1000 items found for your search. If no results were found please broaden your search.
Elizabeth Wilson has been appointed the inaugural director of the new Arthur L. Irving Institute for Energy and Society, College President Phil Hanlon and Provost Carolyn Dever announced Monday. Wilson will also serve as an environmental studies professor at the College and will begin both positions starting in September.
Sociology professor Janice McCabe will serve as the new Allen House professor, following engineering professor Jane Hill’s dismissal as Allen House professor in April.
College President Phil Hanlon personally met with campus leaders last Friday and will meet with members of Kappa Delta Epsilon sorority today to address additional concerns following a week of “disturbing incidents on campus.” In a campus-wide email sent this afternoon, Hanlon emphasized, “sexual assault, gender-based harassment, interpersonal violence and stalking have no place in our community.”
Native American studies professor N. Bruce Duthu ’80’s nomination to succeed Michael Mastanduno as the next dean of the faculty of arts and sciences was met with much discussion, and on May 22, Duthu declined the position and decided to step down from his current position as associate dean of interdisciplinary studies, effective July 1. In the two months between his nomination and rescindment, concerns were raised over his 2013 co-authorship of a declaration supporting a boycott of Israeli academic institutions, sparking campus-wide debate.
The Undergraduate Finance Committee released its allocation decisions for the $1.1 million Student Activities Budget on Friday. The budget is similar to that of the previous year other than a $7,000 increase in allocation to both the Special Programs and Events Committee and the Programming Board, because of increased security measures on Green Key weekend and student event funding requests.
The Panhellenic Council recently voted to change its name to the Inter-Sorority Council and restructure the formal sorority recruitment process. The name change will come into effect over the summer, and the rush changes, which include restructuring rounds one and two to an open-house format, will be enacted in the fall.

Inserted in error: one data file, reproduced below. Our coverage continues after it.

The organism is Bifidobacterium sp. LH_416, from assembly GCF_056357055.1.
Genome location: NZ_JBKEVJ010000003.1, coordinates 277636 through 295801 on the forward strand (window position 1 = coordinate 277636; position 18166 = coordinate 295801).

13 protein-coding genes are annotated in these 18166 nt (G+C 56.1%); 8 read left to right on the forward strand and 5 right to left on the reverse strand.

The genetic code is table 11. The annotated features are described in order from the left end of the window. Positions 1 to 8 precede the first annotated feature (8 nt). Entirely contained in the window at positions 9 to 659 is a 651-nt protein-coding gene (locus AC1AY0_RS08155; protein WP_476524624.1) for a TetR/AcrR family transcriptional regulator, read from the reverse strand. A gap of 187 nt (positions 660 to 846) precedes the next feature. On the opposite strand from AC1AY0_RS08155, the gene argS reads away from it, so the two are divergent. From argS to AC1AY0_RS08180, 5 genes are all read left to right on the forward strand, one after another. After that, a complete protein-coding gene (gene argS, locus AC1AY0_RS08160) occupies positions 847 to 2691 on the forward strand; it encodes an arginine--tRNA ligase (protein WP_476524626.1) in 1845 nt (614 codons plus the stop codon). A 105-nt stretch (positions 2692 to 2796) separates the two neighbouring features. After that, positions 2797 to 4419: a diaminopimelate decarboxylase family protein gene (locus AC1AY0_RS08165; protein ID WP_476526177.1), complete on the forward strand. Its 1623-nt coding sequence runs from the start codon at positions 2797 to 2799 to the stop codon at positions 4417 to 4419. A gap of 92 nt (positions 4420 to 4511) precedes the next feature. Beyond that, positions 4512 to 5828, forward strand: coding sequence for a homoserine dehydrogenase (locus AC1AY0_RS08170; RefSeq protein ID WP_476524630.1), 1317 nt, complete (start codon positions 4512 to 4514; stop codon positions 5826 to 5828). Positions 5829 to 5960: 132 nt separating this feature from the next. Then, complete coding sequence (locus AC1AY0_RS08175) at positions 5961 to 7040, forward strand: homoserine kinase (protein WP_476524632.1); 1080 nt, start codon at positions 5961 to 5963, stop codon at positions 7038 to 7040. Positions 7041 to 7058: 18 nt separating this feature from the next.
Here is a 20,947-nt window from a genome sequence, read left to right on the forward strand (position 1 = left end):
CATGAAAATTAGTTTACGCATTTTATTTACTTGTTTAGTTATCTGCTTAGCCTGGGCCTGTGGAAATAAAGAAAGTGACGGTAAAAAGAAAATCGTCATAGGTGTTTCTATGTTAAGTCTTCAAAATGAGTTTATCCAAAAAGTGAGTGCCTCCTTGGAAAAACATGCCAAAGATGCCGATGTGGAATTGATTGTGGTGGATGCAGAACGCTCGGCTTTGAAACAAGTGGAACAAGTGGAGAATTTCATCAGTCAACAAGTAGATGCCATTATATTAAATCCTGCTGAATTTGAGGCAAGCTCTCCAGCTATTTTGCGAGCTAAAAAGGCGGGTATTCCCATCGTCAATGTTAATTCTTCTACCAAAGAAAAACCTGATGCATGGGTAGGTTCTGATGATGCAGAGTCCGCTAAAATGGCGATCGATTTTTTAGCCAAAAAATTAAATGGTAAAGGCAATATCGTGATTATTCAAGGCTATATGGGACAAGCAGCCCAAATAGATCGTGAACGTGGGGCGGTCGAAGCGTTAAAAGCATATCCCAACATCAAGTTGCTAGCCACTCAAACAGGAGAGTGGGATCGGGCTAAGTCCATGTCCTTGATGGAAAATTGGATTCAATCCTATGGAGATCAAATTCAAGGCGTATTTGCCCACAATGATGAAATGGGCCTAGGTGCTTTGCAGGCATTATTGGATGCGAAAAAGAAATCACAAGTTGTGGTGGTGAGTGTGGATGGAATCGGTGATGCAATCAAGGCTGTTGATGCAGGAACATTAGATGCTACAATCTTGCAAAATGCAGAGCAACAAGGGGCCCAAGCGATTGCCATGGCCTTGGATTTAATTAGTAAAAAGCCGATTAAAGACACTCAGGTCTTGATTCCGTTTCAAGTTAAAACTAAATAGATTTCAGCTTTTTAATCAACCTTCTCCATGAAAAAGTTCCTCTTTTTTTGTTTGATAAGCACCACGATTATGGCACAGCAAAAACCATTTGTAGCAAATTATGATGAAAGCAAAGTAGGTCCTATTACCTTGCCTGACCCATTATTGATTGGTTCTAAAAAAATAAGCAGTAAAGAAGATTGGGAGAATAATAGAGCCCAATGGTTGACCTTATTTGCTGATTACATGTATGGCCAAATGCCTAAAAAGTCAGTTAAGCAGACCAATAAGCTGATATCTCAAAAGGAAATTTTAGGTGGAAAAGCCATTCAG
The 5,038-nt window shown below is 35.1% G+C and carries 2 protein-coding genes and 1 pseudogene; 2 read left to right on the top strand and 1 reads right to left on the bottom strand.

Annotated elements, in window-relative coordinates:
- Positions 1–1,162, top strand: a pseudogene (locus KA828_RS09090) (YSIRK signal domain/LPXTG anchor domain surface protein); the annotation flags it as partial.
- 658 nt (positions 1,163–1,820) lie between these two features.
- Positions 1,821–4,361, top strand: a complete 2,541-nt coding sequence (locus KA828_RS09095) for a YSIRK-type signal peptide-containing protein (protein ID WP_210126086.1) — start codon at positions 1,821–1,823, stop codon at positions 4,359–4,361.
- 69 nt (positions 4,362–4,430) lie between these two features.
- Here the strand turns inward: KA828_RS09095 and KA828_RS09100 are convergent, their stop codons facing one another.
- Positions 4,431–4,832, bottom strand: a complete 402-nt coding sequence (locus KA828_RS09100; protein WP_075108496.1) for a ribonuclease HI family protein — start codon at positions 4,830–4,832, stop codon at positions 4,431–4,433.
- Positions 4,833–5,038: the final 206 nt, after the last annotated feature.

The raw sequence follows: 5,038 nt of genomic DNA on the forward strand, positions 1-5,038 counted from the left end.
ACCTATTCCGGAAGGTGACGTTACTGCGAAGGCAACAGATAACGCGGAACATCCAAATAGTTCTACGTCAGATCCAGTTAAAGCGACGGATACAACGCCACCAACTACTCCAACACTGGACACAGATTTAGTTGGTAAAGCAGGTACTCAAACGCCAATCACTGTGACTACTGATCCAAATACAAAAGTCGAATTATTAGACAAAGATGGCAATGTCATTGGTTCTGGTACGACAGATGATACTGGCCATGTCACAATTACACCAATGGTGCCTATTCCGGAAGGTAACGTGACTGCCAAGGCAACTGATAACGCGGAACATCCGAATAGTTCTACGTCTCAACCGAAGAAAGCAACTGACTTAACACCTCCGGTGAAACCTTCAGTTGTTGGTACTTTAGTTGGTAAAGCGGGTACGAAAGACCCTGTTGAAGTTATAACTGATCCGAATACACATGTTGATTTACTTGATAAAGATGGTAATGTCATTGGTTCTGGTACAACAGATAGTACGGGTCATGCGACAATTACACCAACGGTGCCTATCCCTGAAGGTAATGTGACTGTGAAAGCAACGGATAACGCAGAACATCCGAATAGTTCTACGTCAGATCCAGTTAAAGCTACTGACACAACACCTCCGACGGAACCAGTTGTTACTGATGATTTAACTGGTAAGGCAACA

Nine first-year Geisel School of Medicine students will be awarded the Albert Schweitzer Fellowship. Each year, approximately 250 first-year graduate students from across the country begin community service projects addressing chronic health conditions and the underlying causes of health inequities as fellows. The Albert Schweitzer Fellowship provides fellowship recipients with a $2,000 stipend for each project.
Card access to residence halls will be restricted to residents only after a student received a threatening message as part of an internet scam, according to a campus-wide alert sent Sunday evening. Hanover Police has confirmed that the email sent to the student was a scam, and the student is safe and has been offered support resources from the College, according to the alert, signed by interim Safety and Security director Keysi Montás and associate dean of residential life Mike Wooten.
A laundry bag theft from a residence hall reported to Safety and Security this afternoon has “similarities” to the reported burglary at Kappa Delta Epsilon sorority earlier this week, though at this time there is “no evidence” that the two cases are related, according to a campus-wide email from Safety and Security.